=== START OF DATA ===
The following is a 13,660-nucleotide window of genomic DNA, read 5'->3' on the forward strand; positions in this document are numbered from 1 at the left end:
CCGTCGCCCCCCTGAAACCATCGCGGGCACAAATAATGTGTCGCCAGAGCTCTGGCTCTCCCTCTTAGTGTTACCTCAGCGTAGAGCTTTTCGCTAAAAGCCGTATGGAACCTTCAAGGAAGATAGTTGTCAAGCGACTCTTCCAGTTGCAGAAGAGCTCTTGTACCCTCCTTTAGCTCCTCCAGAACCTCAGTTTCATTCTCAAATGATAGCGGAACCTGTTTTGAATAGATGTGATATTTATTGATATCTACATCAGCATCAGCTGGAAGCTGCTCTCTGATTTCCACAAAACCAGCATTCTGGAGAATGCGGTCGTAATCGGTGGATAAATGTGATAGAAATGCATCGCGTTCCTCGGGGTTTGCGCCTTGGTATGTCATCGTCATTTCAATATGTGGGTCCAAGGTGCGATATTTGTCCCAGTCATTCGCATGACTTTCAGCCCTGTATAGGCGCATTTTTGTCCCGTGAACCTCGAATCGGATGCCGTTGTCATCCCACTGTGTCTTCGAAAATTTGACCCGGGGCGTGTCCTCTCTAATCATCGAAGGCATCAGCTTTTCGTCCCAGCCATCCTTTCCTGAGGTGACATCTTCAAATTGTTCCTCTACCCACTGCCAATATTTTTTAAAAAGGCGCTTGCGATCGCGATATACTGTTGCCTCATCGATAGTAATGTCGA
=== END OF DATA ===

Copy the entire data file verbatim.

The following is a 13,660-nucleotide window of genomic DNA, read 5'->3' on the forward strand; positions in this document are numbered from 1 at the left end:
CCGTCGCCCCCCTGAAACCATCGCGGGCACAAATAATGTGTCGCCAGAGCTCTGGCTCTCCCTCTTAGTGTTACCTCAGCGTAGAGCTTTTCGCTAAAAGCCGTATGGAACCTTCAAGGAAGATAGTTGTCAAGCGACTCTTCCAGTTGCAGAAGAGCTCTTGTACCCTCCTTTAGCTCCTCCAGAACCTCAGTTTCATTCTCAAATGATAGCGGAACCTGTTTTGAATAGATGTGATATTTATTGATATCTACATCAGCATCAGCTGGAAGCTGCTCTCTGATTTCCACAAAACCAGCATTCTGGAGAATGCGGTCGTAATCGGTGGATAAATGTGATAGAAATGCATCGCGTTCCTCGGGGTTTGCGCCTTGGTATGTCATCGTCATTTCAATATGTGGGTCCAAGGTGCGATATTTGTCCCAGTCATTCGCATGACTTTCAGCCCTGTATAGGCGCATTTTTGTCCCGTGAACCTCGAATCGGATGCCGTTGTCATCCCACTGTGTCTTCGAAAATTTGACCCGGGGCGTGTCCTCTCTAATCATCGAAGGCATCAGCTTTTCGTCCCAGCCATCCTTTCCTGAGGTGACATCTTCAAATTGTTCCTCTACCCACTGCCAATATTTTTTAAAAAGGCGCTTGCGATCGCGATATACTGTTGCCTCATCGATAGTAATGTCGA